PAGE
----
Memory Loss (Amnesia) – Symptoms may vary from person to person

Memory Loss (Amnesia) is unusual forgetfulness. It may refer to not being able to remember new events, not being able to recall one or more memories of the past, or both. Normal aging may lead to trouble learning new material or requiring a longer time to remember learned material. However, it does not lead to dramatic memory loss unless diseases are involved. Memory loss can be seen with impaired concentration, such as with depression. It can be hard to tell the difference. The brain is capable of producing new brain cells at any age, so significant memory loss is not an inevitable result of aging. But just as it is with muscle strength, you have to use it or lose it. Your lifestyle, health habits, and daily activities have a huge impact on the health of your brain. Whatever your age, there are many ways you can improve your cognitive skills, prevent memory loss, and protect your grey matter.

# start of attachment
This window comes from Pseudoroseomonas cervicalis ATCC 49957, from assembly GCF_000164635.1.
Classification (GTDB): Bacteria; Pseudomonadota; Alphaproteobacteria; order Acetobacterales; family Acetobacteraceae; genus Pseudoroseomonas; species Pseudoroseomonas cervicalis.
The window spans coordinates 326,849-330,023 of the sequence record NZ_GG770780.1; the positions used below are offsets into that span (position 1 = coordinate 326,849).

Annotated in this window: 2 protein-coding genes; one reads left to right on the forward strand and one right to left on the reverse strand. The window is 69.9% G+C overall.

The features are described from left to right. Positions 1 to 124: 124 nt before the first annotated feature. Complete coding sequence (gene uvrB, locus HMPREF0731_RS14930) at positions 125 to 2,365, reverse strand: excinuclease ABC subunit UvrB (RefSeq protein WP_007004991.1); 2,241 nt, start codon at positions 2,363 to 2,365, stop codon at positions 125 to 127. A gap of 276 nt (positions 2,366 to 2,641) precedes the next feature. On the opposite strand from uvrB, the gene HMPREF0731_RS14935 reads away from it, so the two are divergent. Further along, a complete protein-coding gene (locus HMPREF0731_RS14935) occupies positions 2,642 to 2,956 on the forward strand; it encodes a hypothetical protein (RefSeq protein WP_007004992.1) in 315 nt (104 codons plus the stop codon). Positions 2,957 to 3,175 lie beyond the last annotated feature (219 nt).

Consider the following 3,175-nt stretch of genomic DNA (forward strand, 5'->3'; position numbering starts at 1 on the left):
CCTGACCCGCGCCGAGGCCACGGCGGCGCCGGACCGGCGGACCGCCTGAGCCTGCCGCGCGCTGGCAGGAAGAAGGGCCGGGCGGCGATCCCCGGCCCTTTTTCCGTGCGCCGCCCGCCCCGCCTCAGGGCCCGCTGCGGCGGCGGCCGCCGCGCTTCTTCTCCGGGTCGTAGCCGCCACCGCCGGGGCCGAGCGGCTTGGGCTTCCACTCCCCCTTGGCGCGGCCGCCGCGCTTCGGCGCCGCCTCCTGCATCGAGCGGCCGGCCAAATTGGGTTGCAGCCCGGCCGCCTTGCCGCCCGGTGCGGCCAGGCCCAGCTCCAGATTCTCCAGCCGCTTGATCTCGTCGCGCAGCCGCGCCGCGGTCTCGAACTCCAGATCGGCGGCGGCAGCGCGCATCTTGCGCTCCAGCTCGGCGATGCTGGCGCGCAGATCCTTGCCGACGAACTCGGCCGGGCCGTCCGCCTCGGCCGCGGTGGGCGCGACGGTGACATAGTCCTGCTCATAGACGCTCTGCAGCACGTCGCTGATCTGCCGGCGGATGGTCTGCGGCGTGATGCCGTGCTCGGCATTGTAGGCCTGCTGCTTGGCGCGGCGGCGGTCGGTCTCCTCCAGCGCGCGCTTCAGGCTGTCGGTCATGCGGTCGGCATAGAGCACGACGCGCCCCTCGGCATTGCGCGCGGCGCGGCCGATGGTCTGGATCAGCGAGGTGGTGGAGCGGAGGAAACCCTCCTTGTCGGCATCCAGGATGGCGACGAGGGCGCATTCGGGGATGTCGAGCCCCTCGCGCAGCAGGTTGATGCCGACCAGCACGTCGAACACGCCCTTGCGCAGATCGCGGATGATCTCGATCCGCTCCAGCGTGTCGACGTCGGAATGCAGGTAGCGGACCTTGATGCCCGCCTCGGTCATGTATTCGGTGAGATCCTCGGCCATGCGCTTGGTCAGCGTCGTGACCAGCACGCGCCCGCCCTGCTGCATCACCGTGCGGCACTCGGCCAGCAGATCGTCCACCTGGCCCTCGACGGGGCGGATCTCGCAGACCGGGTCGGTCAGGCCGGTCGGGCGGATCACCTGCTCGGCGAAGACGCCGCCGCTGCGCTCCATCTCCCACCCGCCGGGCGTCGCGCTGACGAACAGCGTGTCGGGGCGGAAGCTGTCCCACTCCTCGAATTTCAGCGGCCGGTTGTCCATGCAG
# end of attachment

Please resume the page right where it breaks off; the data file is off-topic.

Symptoms of Memory Loss

Symptoms of memory loss vary from person to person, but can include: forgetting dates and names, beginning a task but then forgetting the purpose of it, getting lost easily, repeating things over and over again, sometimes in the same conversation and having difficulties performing familiar tasks such as driving or baking. They usually occur gradually and may vary in intensity depending on the cause of the condition.

Confusion or decreasedalertness may be the first symptom of memory loss and also of serious illness, particularly in older adults.